Napoli: Italy’s boisterous pizza capital

Roma may be the historical and architectural seat of Italy, Milano, the economic and fashion powerhouse and Venezia, the city of love but when it comes to the most lively, rowdy and boisterous Italian city, Napoli is definitely the capital. Everything from the harshness of the dialect, to the gaudy fashion sense and the richness of street food, adds to the unique characterisation of Italy’s most mismatch city.


We spent three days in Naples, exploring both the historical culture which simultaneously manages to coexist with the local and more modern expositions.



No cultural exploration would be complete without tasting the local cuisines and it just so happens that Napoli is famous for its street food. The hint, in the name ‘street’ food means exactly that: these delicacies are made freshly with the most basic equipment, so whilst you shouldn’t expect the most aesthetically pleasing numbers wrapped up in your doggy bag, do not by any means let this lower your expectations for the taste.

Napoli also has a reputation for being Italy’s most religious, and subsequently, superstitious city. You can guarantee that nearly every major street in Naples will house a little shrine dedicated to a religious figure, asking for the protection of the quartier.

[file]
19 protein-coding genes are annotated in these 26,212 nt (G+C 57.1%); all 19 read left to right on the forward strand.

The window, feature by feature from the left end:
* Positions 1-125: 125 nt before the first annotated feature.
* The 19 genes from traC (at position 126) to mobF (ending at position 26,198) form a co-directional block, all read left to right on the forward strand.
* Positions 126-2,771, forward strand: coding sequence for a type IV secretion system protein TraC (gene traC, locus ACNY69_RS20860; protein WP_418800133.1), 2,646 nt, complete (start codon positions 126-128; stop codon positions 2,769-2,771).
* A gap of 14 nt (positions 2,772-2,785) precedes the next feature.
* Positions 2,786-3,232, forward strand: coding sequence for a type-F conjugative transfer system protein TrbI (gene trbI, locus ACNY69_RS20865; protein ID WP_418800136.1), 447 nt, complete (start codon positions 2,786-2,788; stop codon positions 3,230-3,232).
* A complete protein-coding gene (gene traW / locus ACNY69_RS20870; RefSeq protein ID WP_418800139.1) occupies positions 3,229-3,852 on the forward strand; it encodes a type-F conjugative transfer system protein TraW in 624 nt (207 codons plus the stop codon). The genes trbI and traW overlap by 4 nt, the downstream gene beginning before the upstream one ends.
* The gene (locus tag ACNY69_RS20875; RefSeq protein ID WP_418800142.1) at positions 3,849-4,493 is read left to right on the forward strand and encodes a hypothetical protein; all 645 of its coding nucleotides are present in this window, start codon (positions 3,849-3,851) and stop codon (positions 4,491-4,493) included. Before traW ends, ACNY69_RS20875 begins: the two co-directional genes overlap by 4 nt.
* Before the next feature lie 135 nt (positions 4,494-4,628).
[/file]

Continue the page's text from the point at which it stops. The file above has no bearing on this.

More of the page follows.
There also seems to be an inordinate church to people ratio and it seemed that even the older, abandoned churches are too sacred to reclaim for any other space. 



A note on cultural observations: 

No matter how old this city is, I am still reminded of how young (or perhaps indeed how old, outdated and stuck in its ways) the mentality of the Neapolitans are regarding stranieri – strangers. As we were walking by the port area, a little boy, pointing at us asked his parents “qui sono quelli la” – who are those ones over there. The staring is not just limited to young children, even on the metro we were blatantly being stared at by a lady, who perhaps, was not used to seeing people of our colour skin, or maybe was just annoyed that we were sitting down whilst she was standing. This is not the first time I have felt conflicted about the reception of foreigners in Italy. I guess (just like many nations), Italy still has quite a way to go in learning to accept those from many walks of life. 

That said, the southern Italians have a reputation for being more friendly and warm than the north, going all out on their welcome. I have experienced this many times with family members, friends and acquaintances and I am sure that even in this chaotic city you will get a taste of that southern hospitality. 

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